Spirit of the Hawk

Spirit of the Hawk

Raven was walking along the beach.

He looks far out to sea. He sees an island of fire spouting flames into the nighttime sky. Raven is not a good distance flyer. That fire is too far away for him to make it. But he knows if he can get it, he can do great things for all of the world.

Ravens brother, Hawk, was walking along the beach. Hawk has a long, straight beak, Hawk is proud of his beak.

Raven asks, “Can you help me?

“What do you want me to do?” asks Hawk.

“I want you to get that fire out there for me.” says Raven

“How am I gonna do that?” asks Hawk

Raven goes up in a tree, and he gets a branch and he puts in Hawk’s long beak.

Then he gets some pitch and puts it on the branch.

He tells Hawk, “Fly out there, get me that fire.”

Raven tells him, “It is not an easy thing I ask…”

“…My Brother, be brave, have courage what you are doing is for all the people of the world”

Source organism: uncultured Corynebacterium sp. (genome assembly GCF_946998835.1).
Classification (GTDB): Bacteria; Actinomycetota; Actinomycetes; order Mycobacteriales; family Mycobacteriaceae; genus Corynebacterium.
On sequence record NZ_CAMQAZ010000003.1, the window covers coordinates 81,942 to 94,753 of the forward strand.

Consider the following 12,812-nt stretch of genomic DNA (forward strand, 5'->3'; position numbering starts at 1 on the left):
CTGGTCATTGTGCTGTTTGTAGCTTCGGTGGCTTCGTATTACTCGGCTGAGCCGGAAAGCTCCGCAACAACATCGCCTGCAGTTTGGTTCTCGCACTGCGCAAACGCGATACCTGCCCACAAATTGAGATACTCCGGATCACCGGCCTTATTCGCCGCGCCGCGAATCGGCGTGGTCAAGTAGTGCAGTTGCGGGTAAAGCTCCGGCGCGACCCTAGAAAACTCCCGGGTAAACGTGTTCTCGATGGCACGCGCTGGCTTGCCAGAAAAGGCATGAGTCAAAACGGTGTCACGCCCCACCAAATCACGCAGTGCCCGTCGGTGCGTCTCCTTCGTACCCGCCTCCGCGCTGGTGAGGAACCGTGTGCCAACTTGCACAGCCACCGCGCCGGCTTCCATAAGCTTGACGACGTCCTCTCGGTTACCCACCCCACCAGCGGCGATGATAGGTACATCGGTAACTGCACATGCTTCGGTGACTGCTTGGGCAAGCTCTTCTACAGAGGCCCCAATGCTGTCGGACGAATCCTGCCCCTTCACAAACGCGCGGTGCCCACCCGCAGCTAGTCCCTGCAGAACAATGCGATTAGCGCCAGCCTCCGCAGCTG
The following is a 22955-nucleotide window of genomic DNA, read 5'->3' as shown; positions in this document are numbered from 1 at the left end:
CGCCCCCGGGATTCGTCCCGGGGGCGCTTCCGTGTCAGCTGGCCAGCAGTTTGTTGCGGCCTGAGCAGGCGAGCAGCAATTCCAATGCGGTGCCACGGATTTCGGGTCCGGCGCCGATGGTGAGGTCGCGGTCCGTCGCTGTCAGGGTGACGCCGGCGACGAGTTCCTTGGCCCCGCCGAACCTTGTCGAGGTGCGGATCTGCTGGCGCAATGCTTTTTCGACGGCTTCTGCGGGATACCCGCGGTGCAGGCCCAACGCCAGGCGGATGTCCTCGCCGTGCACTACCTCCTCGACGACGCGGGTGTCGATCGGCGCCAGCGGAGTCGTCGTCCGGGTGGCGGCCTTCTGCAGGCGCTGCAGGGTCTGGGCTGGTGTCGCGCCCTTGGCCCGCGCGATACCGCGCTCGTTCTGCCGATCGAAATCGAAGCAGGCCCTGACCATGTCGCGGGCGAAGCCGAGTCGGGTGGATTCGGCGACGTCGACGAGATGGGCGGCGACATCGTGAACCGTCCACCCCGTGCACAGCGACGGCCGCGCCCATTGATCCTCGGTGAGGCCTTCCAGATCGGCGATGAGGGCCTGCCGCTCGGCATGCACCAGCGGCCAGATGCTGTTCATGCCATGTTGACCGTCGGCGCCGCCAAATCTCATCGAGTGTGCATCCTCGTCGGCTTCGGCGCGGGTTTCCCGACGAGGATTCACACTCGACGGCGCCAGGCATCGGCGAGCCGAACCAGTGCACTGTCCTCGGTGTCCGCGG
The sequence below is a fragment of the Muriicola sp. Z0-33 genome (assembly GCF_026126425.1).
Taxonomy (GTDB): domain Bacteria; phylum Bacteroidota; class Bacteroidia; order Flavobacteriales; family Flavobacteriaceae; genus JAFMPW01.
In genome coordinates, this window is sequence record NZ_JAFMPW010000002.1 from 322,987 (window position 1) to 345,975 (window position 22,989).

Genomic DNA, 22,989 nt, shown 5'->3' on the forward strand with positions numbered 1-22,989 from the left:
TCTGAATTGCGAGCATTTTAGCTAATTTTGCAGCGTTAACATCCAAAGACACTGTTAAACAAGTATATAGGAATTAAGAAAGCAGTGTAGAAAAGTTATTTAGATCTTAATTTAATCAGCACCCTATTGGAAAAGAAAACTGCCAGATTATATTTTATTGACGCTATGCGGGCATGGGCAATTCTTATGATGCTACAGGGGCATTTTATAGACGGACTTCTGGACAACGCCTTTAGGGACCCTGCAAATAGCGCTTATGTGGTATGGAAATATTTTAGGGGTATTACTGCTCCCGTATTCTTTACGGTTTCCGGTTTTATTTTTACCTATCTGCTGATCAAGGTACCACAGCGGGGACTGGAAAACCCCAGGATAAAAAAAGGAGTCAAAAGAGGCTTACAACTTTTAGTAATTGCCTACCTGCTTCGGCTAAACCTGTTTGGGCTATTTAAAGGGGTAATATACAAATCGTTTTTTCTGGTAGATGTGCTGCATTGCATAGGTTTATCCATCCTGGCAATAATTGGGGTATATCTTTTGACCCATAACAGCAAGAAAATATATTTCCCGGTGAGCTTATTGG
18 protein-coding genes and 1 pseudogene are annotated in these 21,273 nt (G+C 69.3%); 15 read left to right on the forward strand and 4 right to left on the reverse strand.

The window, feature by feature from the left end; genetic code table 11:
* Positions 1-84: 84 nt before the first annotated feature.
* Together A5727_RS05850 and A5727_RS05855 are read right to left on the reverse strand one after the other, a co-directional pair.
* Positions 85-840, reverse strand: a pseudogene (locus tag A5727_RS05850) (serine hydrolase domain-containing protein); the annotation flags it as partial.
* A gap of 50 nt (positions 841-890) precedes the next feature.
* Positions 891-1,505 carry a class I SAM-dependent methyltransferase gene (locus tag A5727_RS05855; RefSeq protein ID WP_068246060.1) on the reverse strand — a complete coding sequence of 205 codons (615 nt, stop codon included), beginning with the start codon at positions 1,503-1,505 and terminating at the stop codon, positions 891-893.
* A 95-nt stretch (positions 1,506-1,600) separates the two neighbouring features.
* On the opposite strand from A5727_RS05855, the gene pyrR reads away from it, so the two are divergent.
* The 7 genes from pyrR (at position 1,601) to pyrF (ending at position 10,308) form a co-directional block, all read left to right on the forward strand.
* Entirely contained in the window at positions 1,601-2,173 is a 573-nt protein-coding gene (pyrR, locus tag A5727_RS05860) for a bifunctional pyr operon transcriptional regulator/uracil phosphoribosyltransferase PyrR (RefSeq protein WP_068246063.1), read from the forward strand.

So Hawk flies way out there. He flies around the fire once, twice, three times, and on the fourth time the fire jumps up and he flies right into it. Hawk has the fire and he flies back to shore.

He’s tired. He has been flying for a long time but he keeps on flying. While he flies that fire is burning down closer and closer to his beak. It’s burning him. The flame is right up to Hawk’s beak now, his long beak caused it to shrink down and hook but Hawk keeps on flying. Hawk wants to cry out, but he knows if he does he will drop the fire. So he keeps flying on in his pain and his weariness.

Raven sees him as he is getting closer, sees that he is getting in trouble. He flies out to him, along side of him. Side by side they are flying.

Raven says, “… be brave. I am with you. I am here beside you. It is a good thing what you are doing. … .”

Raven is beside him. It is like he is bearing him up.

At last, finally, they make it back to shore. Raven takes that fire and he throws it in the rocks. He throws it in the river. He throws it in the trees, into all the things growing in the forest there. He throws it in the animals. He throws it in the human beings. Now people have the fires. But more than fire, now they have the spirit. The spirit that is in all things.